Guide to the Unemployment Insurance System in Japan

how much can I get each month in benefits if I lose my job in japan?

Unemployment is scary. You can suddenly find yourself piling up expenses with no way to pay them. It can be even scarier when you’re living in a foreign country and job options may be limited. Fortunately, Japan has a helpful unemployment insurance system that can offer relief to those who are in between jobs. 

Who is Eligible for Unemployment Insurance Benefits in Japan?

Japan’s social insurance program is designed for people who have lost or quit their jobs in Japan and are actively looking for new work. As such, individuals who are not actively seeking employment won’t be eligible for unemployment insurance benefits. In order to receive unemployment insurance, applicants must meet three main requirements:

  • -Have the legal ability to work in Japan
  • -Have contributed to the social insurance (shakai hoken) system for at least 6 months
    (Note: those who voluntarily left their previous companies without extenuating circumstances may be required to have contributed to the system for 12 months within their last two working years)
  • -Be currently unemployed
  • -Be actively applying for employment through Hello Work

Those who work part-time or are dependents of other income earners may also qualify for unemployment insurance depending on the circumstance of their work and household income.

How Do I Apply for Unemployment Insurance Benefits in Japan?

The first step in applying for unemployment insurance benefits is to visit your local Hello Work office. You will need to prove your status of unemployment with a letter of separation (rishoku-hyo). This document should detail the term of your previous employment, the salary you received, and the circumstances of your departure.
(Note: Make sure to verify that your rishoku-hyo articulates the correct reason for your separation from your company before applying for unemployment insurance.)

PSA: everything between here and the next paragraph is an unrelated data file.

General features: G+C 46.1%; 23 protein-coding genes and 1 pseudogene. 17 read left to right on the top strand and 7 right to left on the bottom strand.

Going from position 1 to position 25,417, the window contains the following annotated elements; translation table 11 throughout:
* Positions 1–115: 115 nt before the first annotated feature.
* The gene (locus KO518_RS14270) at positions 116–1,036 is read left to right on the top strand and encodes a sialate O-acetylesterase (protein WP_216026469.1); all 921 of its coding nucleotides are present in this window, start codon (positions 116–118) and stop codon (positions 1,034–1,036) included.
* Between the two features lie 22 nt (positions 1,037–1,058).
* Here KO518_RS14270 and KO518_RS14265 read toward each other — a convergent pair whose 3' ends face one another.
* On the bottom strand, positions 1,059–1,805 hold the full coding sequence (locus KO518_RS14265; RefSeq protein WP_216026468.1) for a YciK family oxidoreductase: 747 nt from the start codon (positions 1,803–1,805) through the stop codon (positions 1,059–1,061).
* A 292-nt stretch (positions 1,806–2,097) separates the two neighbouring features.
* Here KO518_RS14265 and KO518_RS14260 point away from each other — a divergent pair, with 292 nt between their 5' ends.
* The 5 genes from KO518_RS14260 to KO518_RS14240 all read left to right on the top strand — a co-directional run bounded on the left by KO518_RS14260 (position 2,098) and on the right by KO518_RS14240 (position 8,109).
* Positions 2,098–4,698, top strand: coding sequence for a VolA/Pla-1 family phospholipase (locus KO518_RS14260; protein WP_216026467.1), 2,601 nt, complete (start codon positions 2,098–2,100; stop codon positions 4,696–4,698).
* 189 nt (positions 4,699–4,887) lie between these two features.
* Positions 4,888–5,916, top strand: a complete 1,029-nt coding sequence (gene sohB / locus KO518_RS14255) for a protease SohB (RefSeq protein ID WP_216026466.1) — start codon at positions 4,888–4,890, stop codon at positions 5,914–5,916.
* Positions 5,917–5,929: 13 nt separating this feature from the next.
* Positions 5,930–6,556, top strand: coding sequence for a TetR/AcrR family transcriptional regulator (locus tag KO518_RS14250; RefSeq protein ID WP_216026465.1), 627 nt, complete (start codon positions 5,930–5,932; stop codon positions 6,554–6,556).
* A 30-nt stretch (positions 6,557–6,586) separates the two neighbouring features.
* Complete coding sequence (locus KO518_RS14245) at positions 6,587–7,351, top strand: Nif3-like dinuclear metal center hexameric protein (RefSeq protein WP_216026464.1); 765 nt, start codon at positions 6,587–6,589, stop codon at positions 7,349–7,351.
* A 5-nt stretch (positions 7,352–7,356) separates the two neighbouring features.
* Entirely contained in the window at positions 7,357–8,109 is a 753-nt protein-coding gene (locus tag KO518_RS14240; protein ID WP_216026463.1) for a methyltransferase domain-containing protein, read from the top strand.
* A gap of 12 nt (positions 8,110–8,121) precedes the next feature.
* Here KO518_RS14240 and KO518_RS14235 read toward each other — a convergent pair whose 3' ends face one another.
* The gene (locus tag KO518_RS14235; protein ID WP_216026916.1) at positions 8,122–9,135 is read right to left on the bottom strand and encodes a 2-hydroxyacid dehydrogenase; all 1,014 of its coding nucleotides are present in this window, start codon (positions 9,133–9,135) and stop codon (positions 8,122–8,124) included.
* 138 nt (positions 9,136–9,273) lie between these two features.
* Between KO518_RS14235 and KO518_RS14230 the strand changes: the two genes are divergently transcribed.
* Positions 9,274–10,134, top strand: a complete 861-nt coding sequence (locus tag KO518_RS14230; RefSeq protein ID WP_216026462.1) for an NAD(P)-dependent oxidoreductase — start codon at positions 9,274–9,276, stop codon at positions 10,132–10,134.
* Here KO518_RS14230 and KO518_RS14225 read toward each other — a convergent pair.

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how to apply for unemployment insurance in Japan

In addition to the rishoku-hyo, you will also need to bring the following when applying:

  • -Your residence card and My Number card
  • -Your bank book or bank card
  • -Your hanko or personal seal (your personal signature can also be used)
  • -Two passport-sized photos, 3 cm x 2.5 cm each
  • -A record of your paid unemployment insurance premiums

You may need additional documentation expressing why you are currently unemployed. For instance, some people may be working on limited-term contracts and have not been offered a new contract by their company. In this case, they may need informal documentation from the company to verify that the contract was not extended.

How Much Money Can I Expect to Receive from Unemployment Insurance in Japan?

Once you have been approved for unemployment insurance, you can expect to receive 50-80% of the wages you earned before termination of employment. The exact percentage is dependent on your total salary. (Those who received a lower working salary will receive a higher percentage.)

Your daily wage will be calculated based on total income received (excluding bonuses), with a daily wage lower limit and upper limits depending on the age of the applicant. Depending on age and circumstances, most successful applicants can expect to receive benefits for at least 90 days and up to 330 days. 

How Long Do I Have to Wait Before I Can Receive Unemployment Insurance Benefits?

unemployment insurance benefits in Japan

After you have finished your application and interview, you will have a briefing with Hello Work. About a month after this briefing you should receive your unemployment certification, and your first benefit payments will be transferred one week later. 

The waiting period may be extended for those who quit their jobs voluntarily or are currently receiving part-time income. Due to the various processing times, this means that it will likely take between 1 and 2 months for you to start receiving unemployment benefits.

Preparing for Unemployment In Japan

Japan’s unemployment insurance system can help relieve the burden of sudden unemployment. However, there are still limitations. What if you’re unemployed for longer than the term of benefits? What if you have to accept a job at significantly lower wages than your previous salary? Preparing for the dangers of unemployment ahead of time can help you minimize these risks. 

An experienced financial advisor can help you set up a financial plan to ensure your security should disaster strike. Don’t wait until the next recession or global pandemic. Talk to an expert and start planning now to secure well-being for you and your family, no matter what comes.

Sources and Further Reading

- Monetary Policy and Unemployment: The US, Euro-area and Japan, Willi Semmler · 2004

- Japan's Emerging Youth Policy: Getting Young Adults Back to Work, Tuukka Hannu Ilmari Toivonen · 2013

- "Frictional Unemployment and the Role of Industrial Diversity", Curtis J. Simon, Quarterly Journal of Economics, Vol. 103, Issue 4